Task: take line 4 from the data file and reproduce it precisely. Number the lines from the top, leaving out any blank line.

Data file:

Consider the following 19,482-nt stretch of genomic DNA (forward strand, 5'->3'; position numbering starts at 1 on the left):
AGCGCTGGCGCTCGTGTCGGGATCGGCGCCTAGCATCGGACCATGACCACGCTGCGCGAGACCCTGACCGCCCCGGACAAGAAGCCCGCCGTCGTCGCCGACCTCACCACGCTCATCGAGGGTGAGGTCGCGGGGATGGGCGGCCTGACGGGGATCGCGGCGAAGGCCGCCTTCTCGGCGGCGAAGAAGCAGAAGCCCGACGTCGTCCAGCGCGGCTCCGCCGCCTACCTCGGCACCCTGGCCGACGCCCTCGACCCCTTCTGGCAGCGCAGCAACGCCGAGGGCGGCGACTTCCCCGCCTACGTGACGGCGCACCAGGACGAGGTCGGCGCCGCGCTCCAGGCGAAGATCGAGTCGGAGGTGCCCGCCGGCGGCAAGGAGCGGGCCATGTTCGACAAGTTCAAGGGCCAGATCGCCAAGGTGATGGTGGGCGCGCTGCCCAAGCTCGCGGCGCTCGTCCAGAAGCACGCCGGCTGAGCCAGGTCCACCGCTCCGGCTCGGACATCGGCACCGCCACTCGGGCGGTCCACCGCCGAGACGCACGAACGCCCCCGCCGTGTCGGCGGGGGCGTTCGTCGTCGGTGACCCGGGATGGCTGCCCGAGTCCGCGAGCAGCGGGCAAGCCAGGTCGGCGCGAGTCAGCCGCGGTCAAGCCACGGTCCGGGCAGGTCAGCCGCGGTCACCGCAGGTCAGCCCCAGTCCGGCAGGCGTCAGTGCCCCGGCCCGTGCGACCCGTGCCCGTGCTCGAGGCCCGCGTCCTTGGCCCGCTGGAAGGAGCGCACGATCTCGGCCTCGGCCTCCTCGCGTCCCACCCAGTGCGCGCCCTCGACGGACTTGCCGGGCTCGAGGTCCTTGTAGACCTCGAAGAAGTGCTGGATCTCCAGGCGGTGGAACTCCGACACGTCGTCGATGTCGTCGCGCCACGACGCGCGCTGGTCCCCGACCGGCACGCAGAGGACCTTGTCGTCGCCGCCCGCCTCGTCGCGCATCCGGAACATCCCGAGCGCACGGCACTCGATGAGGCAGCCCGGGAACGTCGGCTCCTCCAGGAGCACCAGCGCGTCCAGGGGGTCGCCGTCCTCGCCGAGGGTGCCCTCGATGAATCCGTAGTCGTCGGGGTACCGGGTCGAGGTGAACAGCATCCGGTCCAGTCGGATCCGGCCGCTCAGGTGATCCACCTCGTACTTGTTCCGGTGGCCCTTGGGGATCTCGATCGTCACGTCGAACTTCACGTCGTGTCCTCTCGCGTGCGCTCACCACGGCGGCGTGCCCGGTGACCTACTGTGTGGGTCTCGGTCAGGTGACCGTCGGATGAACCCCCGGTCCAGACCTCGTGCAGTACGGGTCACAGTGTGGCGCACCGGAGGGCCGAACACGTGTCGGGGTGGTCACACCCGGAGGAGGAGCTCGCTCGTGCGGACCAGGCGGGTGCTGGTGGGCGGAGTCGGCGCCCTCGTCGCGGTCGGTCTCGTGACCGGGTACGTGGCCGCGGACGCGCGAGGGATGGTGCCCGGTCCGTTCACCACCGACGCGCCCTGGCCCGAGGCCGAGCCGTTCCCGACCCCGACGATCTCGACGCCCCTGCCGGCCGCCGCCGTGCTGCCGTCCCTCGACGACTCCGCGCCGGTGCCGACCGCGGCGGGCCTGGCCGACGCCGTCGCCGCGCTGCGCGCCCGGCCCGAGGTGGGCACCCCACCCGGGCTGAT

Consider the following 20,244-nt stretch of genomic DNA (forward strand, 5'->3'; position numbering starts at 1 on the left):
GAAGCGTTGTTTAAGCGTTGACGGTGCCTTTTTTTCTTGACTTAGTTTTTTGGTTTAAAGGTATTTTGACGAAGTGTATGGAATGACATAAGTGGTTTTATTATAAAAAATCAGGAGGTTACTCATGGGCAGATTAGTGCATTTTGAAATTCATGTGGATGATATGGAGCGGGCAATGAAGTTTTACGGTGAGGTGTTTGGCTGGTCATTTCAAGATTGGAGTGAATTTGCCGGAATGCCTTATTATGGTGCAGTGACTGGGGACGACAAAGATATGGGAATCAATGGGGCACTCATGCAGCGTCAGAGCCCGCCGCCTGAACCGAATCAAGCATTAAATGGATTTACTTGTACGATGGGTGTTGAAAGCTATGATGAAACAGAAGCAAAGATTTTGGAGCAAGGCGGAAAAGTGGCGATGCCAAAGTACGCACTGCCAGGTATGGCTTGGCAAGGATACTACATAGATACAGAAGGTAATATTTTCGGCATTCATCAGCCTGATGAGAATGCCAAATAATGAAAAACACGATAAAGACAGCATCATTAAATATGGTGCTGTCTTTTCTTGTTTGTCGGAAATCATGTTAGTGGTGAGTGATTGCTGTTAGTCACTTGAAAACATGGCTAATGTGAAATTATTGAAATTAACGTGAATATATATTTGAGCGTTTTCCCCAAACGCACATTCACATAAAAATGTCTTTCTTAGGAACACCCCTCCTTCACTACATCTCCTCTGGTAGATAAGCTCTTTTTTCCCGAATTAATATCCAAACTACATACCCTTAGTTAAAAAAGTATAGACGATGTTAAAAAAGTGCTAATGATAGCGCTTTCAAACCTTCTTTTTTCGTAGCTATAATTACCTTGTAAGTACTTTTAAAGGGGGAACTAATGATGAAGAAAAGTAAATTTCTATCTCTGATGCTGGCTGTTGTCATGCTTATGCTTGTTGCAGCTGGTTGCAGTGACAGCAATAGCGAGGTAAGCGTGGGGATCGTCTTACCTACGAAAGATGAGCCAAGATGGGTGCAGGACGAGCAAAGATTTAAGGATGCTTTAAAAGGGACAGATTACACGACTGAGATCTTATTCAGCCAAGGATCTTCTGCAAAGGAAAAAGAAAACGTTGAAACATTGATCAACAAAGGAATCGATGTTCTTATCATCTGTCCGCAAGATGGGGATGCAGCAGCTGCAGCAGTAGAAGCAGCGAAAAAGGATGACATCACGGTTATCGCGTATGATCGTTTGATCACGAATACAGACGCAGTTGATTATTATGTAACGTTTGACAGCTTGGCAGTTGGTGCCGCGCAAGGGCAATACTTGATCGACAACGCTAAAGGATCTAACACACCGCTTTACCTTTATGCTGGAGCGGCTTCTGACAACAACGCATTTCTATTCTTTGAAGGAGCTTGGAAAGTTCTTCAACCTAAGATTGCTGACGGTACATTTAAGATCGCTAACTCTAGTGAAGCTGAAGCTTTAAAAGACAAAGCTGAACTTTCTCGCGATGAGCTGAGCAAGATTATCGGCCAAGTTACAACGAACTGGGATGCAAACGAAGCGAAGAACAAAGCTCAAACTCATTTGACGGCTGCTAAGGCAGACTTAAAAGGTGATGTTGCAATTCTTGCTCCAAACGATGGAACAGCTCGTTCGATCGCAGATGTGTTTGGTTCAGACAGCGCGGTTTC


GAAGCGTTGTTTAAGCGTTGACGGTGCCTTTTTTTCTTGACTTAGTTTTTTGGTTTAAAGGTATTTTGACGAAGTGTATGGAATGACATAAGTGGTTTTATTATAAAAAATCAGGAGGTTACTCATGGGCAGATTAGTGCATTTTGAAATTCATGTGGATGATATGGAGCGGGCAATGAAGTTTTACGGTGAGGTGTTTGGCTGGTCATTTCAAGATTGGAGTGAATTTGCCGGAATGCCTTATTATGGTGCAGTGACTGGGGACGACAAAGATATGGGAATCAATGGGGCACTCATGCAGCGTCAGAGCCCGCCGCCTGAACCGAATCAAGCATTAAATGGATTTACTTGTACGATGGGTGTTGAAAGCTATGATGAAACAGAAGCAAAGATTTTGGAGCAAGGCGGAAAAGTGGCGATGCCAAAGTACGCACTGCCAGGTATGGCTTGGCAAGGATACTACATAGATACAGAAGGTAATATTTTCGGCATTCATCAGCCTGATGAGAATGCCAAATAATGAAAAACACGATAAAGACAGCATCATTAAATATGGTGCTGTCTTTTCTTGTTTGTCGGAAATCATGTTAGTGGTGAGTGATTGCTGTTAGTCACTTGAAAACATGGCTAATGTGAAATTATTGAAATTAACGTGAATATATATTTGAGCGTTTTCCCCAAACGCACATTCACATAAAAATGTCTTTCTTAGGAACACCCCTCCTTCACTACATCTCCTCTGGTAGATAAGCTCTTTTTTCCCGAATTAATATCCAAACTACATACCCTTAGTTAAAAAAGTATAGACGATGTTAAAAAAGTGCTAATGATAGCGCTTTCAAACCTTCTTTTTTCGTAGCTATAATTACCTTGTAAGTACTTTTAAAGGGGGAACTAATGATGAAGAAAAGTAAATTTCTATCTCTGATGCTGGCTGTTGTCATGCTTATGCTTGTTGCAGCTGGTTGCAGTGACAGCAATAGCGAGGTAAGCGTGGGGATCGTCTTACCTACGAAAGATGAGCCAAGATGGGTGCAGGACGAGCAAAGATTTAAGGATGCTTTAAAAGGGACAGATTACACGACTGAGATCTTATTCAGCCAAGGATCTTCTGCAAAGGAAAAAGAAAACGTTGAAACATTGATCAACAAAGGAATCGATGTTCTTATCATCTGTCCGCAAGATGGGGATGCAGCAGCTGCAGCAGTAGAAGCAGCGAAAAAGGATGACATCACGGTTATCGCGTATGATCGTTTGATCACGAATACAGACGCAGTTGATTATTATGTAACGTTTGACAGCTTGGCAGTTGGTGCCGCGCAAGGGCAATACTTGATCGACAACGCTAAAGGATCTAACACACCGCTTTACCTTTATGCTGGAGCGGCTTCTGACAACAACGCATTTCTATTCTTTGAAGGAGCTTGGAAAGTTCTTCAACCTAAGATTGCTGACGGTACATTTAAGATCGCTAACTCTAGTGAAGCTGAAGCTTTAAAAGACAAAGCTGAACTTTCTCGCGATGAGCTGAGCAAGATTATCGGCCAAGTTACAACGAACTGGGATGCAAACGAAGCGAAGAACAAAGCTCAAACTCATTTGACGGCTGCTAAGGCAGACTTAAAAGGTGATGTTGCAATTCTTGCTCCAAACGATGGAACAGCTCGTTCGATCGCAGATGTGTTTGGTTCAGACAGCGCGGTTTC